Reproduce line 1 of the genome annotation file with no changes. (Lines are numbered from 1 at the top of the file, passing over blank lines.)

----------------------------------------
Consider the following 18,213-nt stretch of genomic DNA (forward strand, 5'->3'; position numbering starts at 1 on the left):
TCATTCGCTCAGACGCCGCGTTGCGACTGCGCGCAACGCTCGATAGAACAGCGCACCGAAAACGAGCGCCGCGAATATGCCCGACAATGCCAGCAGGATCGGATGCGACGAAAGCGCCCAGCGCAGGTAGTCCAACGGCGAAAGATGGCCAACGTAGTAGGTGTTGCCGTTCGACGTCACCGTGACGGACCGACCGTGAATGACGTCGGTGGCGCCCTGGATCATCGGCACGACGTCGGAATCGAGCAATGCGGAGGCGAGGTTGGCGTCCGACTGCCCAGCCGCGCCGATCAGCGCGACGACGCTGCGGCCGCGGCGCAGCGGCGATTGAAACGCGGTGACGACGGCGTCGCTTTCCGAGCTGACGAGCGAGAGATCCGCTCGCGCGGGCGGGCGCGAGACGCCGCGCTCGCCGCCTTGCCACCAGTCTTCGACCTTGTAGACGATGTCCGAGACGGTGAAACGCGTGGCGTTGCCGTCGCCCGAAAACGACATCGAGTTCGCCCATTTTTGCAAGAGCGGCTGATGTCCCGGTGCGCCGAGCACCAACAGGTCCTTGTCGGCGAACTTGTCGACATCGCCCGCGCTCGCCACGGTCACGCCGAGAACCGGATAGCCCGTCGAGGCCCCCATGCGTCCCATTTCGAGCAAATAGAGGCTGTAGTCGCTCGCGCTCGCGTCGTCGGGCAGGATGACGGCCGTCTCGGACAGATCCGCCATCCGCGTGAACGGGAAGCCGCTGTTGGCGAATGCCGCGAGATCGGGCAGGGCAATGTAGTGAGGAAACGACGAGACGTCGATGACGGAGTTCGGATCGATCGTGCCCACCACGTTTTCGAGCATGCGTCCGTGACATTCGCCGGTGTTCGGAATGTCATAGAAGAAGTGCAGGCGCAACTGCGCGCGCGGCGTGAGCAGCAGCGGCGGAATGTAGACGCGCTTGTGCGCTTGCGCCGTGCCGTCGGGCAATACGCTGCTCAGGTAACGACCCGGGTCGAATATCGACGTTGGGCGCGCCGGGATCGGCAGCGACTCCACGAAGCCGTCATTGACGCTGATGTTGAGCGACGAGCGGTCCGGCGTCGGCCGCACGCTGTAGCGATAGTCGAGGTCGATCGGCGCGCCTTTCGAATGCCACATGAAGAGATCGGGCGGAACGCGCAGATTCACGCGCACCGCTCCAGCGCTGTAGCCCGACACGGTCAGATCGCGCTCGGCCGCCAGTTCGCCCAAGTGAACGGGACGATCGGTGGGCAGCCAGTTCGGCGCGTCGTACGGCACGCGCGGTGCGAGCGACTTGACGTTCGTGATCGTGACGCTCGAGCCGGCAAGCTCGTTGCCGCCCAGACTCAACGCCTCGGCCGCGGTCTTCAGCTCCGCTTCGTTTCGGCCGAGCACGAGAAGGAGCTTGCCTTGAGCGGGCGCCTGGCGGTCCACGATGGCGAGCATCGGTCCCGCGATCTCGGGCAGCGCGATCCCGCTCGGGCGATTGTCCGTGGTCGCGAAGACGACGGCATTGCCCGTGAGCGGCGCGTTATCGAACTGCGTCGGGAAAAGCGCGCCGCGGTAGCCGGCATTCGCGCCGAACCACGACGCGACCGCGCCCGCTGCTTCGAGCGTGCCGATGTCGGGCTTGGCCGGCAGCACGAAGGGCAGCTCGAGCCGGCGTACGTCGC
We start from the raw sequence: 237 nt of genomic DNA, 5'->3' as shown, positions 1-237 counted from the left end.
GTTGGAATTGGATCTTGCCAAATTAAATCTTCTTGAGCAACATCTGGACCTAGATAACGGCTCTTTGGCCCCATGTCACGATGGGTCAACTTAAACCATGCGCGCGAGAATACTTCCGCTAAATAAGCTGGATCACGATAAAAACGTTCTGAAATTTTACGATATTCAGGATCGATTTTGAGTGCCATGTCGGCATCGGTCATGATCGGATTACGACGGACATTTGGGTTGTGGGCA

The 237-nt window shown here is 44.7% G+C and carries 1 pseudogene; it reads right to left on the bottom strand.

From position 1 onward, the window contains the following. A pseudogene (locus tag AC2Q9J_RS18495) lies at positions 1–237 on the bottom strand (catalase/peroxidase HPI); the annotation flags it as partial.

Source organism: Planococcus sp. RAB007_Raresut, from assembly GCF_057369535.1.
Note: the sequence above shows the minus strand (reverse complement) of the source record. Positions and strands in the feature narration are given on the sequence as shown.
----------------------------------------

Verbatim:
Consider the following 18,213-nt stretch of genomic DNA (forward strand, 5'->3'; position numbering starts at 1 on the left):